Georgia election worker Wandrea ArShaye “Shaye” Moss’ safety and mental health were harmed after former President Donald Trump and his network of supporters spread lies about her rigging the 2020 presidential election, she said during the fourth public hearing of the U.S. House Select Committee on the January 6 Attack on Tuesday.
In the weeks following the election, Trump campaign lawyer Rudy Giuliani claimed that Moss and her mother — both of whom are Black election workers — had passed one another USB drives containing doctored votes like they were “vials of heroin or cocaine.” Giuliani and numerous social media figures even said they had a video of the handoff. In actuality, the video showed the two women handing off a breath mint, Moss told the committee.
When Trump called Georgia Secretary of State Brad Raffensperger to pressure him to “find” more votes to help him defeat Joe Biden in the state, Trump mentioned Moss 18 times as “proof” of voter fraud. No actual proof has substantiated Trump’s claims of voter fraud. Over 60 court cases alleging fraud, brought by Trump and the Republican Party, have all been thrown out due to lack of evidence.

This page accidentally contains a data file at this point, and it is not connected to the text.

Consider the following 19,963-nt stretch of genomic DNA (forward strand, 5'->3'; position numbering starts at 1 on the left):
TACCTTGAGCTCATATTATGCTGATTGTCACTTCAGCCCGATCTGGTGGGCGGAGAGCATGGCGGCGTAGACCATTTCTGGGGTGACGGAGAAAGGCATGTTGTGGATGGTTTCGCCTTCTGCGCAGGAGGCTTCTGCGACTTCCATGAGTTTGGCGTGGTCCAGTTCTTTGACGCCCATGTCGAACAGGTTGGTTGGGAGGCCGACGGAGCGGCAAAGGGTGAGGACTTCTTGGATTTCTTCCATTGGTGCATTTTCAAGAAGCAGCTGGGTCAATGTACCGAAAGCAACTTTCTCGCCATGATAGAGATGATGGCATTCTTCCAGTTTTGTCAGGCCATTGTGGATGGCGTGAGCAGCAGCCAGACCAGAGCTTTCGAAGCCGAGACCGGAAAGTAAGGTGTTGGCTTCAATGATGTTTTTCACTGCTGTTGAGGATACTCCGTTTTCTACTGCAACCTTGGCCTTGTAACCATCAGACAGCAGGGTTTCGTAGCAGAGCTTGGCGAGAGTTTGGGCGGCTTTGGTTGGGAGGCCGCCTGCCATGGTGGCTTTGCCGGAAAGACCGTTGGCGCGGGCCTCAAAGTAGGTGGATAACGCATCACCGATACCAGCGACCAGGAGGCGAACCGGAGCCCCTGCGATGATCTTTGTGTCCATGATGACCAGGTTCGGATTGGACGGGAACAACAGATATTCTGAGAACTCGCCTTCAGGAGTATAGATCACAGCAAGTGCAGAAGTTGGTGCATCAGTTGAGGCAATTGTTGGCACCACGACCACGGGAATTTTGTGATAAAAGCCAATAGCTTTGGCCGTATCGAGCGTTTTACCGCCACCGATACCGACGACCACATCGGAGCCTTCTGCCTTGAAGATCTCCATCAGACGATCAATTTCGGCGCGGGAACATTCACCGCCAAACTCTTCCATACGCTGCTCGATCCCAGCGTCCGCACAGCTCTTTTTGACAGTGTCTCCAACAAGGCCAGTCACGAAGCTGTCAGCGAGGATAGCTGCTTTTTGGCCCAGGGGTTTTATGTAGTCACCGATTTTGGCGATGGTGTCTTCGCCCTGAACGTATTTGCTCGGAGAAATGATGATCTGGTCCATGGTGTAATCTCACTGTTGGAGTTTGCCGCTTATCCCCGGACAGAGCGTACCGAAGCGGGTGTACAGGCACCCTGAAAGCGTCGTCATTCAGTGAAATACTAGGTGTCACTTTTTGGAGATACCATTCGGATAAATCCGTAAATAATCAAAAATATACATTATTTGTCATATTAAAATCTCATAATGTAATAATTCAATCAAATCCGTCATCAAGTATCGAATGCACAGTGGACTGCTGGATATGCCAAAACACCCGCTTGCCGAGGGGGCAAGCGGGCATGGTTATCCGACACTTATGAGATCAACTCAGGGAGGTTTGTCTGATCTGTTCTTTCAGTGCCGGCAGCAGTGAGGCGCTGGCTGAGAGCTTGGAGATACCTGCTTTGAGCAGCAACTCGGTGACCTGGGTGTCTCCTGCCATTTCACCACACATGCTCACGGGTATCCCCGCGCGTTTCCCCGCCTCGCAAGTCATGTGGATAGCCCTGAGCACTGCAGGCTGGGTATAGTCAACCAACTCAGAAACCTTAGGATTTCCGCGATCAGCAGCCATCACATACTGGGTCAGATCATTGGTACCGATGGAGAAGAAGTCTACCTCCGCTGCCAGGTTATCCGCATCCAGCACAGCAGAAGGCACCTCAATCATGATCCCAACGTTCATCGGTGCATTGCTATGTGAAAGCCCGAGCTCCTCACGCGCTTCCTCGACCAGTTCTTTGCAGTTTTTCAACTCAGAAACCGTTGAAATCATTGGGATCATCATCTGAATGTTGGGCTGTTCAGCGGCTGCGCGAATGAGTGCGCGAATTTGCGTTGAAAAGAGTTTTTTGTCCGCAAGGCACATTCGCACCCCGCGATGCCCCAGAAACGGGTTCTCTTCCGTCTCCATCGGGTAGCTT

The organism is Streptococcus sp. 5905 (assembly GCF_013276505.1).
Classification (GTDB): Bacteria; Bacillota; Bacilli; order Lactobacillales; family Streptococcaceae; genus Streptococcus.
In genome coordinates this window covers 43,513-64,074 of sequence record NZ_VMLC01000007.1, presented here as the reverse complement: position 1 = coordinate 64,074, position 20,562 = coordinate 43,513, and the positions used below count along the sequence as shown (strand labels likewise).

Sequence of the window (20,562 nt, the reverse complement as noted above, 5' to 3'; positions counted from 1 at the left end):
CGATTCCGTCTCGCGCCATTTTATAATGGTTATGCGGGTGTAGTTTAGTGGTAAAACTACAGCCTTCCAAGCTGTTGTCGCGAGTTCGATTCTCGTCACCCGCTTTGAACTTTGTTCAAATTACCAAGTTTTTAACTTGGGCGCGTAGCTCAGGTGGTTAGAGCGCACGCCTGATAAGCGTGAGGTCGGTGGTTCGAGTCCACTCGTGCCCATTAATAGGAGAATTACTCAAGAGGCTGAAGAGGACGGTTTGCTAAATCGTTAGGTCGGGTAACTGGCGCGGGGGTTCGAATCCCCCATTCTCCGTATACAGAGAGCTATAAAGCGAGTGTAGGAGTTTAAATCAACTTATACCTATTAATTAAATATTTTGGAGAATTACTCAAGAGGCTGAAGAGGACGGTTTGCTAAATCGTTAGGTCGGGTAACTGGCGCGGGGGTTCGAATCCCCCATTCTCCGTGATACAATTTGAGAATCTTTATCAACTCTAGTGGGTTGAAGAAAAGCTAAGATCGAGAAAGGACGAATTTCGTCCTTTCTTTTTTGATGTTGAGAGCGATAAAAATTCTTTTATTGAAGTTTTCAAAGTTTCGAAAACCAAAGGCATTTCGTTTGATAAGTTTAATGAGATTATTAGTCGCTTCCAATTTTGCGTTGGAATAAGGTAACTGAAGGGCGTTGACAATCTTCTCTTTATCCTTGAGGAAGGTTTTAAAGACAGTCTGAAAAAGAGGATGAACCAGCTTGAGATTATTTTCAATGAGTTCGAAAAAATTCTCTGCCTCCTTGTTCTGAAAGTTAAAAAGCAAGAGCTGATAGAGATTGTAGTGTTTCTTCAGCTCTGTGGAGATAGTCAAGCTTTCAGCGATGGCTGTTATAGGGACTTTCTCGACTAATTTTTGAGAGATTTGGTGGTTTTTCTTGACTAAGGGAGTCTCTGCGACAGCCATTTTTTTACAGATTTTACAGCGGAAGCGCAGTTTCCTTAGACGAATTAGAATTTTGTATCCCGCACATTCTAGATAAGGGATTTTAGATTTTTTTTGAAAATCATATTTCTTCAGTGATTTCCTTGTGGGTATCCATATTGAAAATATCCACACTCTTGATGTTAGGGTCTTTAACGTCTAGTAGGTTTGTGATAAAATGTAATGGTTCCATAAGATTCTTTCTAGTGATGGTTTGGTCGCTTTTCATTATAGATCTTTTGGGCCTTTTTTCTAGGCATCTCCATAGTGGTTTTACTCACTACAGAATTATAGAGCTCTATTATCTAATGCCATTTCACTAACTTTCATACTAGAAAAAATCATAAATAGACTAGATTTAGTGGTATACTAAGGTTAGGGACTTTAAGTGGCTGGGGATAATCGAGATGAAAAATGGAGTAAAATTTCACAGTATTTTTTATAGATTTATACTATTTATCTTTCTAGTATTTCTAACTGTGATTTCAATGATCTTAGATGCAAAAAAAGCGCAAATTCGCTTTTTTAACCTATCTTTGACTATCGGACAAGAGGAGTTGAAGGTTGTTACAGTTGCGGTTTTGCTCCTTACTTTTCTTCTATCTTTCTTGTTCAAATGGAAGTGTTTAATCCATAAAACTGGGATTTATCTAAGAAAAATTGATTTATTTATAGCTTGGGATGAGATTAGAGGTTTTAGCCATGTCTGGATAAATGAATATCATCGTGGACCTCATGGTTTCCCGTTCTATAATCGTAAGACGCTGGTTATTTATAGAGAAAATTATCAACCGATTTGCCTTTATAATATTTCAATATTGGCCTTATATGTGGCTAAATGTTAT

As the right-wing news outlets Newsmax and One America News (OAN) repeated the lies about Moss, the attention made her and her mother the target of death threats. One threat said she should “be glad it’s 2020 and not 1920,” a likely reference to a time when anti-Black lynchings were more commonplace.
The experience made Moss and her mother fear for their lives. Moss now lives in hiding, has gained 60 pounds, and is afraid to reveal her identity to others or spend much time in public.
“There is nowhere I feel safe. Nowhere,” she told the committee. “Do you know how it feels to have the president of the United States target you? The President of the United States is supposed to represent every American. Not target one. But he targeted me: Lady Ruby, a small business owner, a mother, a proud American citizen, who stood up to help Fulton County run an election in the middle of the pandemic.”
Moss is now suing Giuliani for his role in spreading lies about her. In May, OAN issued a retraction stating that there’s no proof that voter fraud overturned the 2020 election.
But Trump’s lies affected more than just Moss. An estimated 17 percent of America’s local election officials experienced threats during the 2020 election cycle due to false claims of voter fraud.